Having considered issues with the Tower of Babel narrative (part 1) and how God is portrayed as human rather than divine (in part 2) we arrive at the last post that offers a more plausible alternative to understanding what actually happened to the people groups involved in the building of the tower at Babel. However, before we go there, a quick reminder of the tower of Babel narrative as it reads in the Bible:
‘Now the whole world had one language and a common speech. As people moved eastward, they found a plain in Shinar and settled there. They said to each other, “Come, let’s make bricks and bake them thoroughly.” They used brick instead of stone, and tar for mortar.Then they said, “Come, let us build ourselves a city, with a tower that reaches to the heavens, so that we may make a name for ourselves; otherwise we will be scattered over the face of the whole earth.” But the Lord came down to see the city and the tower the people were building. The Lord said, “If as one people speaking the same language they have begun to do this, then nothing they plan to do will be impossible for them. Come, let us go down and confuse their language so they will not understand each other.” So the Lord scattered them from there over all the earth, and they stopped building the city. That is why it was called Babel—because there the Lord confused the language of the whole world. From there the Lord scattered them over the face of the whole earth.’ (Genesis 11v1-8, NIV)
Somewhere within my investigations into the Tower of Babel, I remember reading about the different people groups involved in its construction. A plethora of communities who in making their journeys from places such as Persia, Sudan, Ethiopia and the like, found themselves on a route that took them through Babel as they headed out or on their return journey. Among these people groups were a mix of nomads, intellectuals (such as the Magi), farmers, craftsman and visionaries who individually and collectively found themselves enticed by the idea of being part of a collective with the goal to build a very high tower in Babel that would be so high it would seem to be reaching to the heavens* (* If such a thing were possible!).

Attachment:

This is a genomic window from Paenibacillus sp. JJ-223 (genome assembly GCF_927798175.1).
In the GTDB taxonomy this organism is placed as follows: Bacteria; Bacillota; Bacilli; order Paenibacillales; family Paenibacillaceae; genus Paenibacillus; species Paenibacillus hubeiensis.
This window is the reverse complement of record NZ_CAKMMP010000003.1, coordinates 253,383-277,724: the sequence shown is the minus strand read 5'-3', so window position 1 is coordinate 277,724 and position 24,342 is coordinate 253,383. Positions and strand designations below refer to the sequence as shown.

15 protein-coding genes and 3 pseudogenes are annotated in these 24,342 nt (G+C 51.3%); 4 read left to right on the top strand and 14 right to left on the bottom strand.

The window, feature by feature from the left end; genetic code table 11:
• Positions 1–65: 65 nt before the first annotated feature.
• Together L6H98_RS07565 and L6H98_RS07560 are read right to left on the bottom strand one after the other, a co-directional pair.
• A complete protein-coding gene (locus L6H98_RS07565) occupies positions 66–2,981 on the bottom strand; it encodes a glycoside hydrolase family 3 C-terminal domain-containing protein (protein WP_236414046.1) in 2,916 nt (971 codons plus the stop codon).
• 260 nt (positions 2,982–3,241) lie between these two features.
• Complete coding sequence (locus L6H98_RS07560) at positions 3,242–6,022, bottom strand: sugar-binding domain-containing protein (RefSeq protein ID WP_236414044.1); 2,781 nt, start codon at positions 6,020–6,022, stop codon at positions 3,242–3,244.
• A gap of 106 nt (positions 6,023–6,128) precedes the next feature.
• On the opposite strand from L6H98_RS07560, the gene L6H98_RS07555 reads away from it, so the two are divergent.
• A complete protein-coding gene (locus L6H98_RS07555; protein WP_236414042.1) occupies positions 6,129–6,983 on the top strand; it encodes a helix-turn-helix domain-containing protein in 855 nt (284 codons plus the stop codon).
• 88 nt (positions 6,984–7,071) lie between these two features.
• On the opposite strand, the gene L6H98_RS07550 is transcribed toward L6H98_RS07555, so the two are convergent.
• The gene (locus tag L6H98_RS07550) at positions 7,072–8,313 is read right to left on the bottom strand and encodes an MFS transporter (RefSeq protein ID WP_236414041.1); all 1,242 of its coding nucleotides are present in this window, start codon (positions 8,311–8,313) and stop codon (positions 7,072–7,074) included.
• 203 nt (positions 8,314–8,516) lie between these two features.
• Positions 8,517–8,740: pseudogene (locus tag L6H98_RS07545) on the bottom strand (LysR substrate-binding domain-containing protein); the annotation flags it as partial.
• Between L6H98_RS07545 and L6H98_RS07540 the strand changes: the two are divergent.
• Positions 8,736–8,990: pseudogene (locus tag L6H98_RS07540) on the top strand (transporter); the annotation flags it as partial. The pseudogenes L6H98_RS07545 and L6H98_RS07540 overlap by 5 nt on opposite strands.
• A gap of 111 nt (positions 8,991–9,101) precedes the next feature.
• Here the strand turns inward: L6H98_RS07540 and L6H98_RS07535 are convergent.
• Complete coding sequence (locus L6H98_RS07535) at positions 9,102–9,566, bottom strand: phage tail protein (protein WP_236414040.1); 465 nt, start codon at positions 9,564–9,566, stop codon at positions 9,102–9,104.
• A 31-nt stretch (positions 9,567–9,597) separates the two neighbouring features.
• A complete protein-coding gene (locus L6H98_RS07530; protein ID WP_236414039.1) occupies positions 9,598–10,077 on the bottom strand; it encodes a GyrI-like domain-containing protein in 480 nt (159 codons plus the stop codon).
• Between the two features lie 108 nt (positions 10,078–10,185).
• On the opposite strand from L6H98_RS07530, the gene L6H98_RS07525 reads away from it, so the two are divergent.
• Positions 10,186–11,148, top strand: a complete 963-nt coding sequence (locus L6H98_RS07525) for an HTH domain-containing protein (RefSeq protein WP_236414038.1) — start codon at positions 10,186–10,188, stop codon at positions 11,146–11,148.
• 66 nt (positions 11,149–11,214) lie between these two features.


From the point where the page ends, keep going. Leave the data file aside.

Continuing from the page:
Initially, there was common consensus among these people groups who believed they were on the brink of achieving something significant. They were engaged in a construction that had never been envisaged or achieved before. However, as the tower grew in height and the years rolled past, dissension grew among the ranks of those involved in its building, For some, their discontent surfaced in their realisation that great as it was to be building this monumental tower, they had set aside their initial objective which was to find an area to live, work and develop or return to their families or whatever. For others, their discord related to the timescale and constant need for resources to complete the building project. Unable to reach agreement, the groups quarrelled with one another as the consensus they once had for the project was replaced with division and discord – which in turn, resulted in a reluctance to persevere with it.
Of course, to those outside of the Babel project community, the groups’ failure to continue with the building of the tower was interpreted as an act of God in which the Divine had come down to disrupt their work. The peoples’ failure to build the tower being attributed to God who confuses them in a way that renders them unable to communicate with one another.
…might it be that the reason why the project failed is not that the people were afflicted with foreign languages that made it hard to communicate BUT RATHER the communities were no longer of one accord in their thinking and (to outsiders) it seemed as if they were now speaking a different language to one another!
Personally, I believe the latter explanation makes more sense and keeps God good. Rather than a Deity who feels threatened and undone by human achievements, God is hands off, allowing humans to do their thing rather than blighting them to speak in unknown foreign languages for fear they might actually achieve something. Moreover, a God who does not fear human endeavours to be creative and do something remarkable with their lives, intellect and cooperation. This is the God that Christ reveals….
Til next time
Anyone want a half completed tower? Going once, going twice…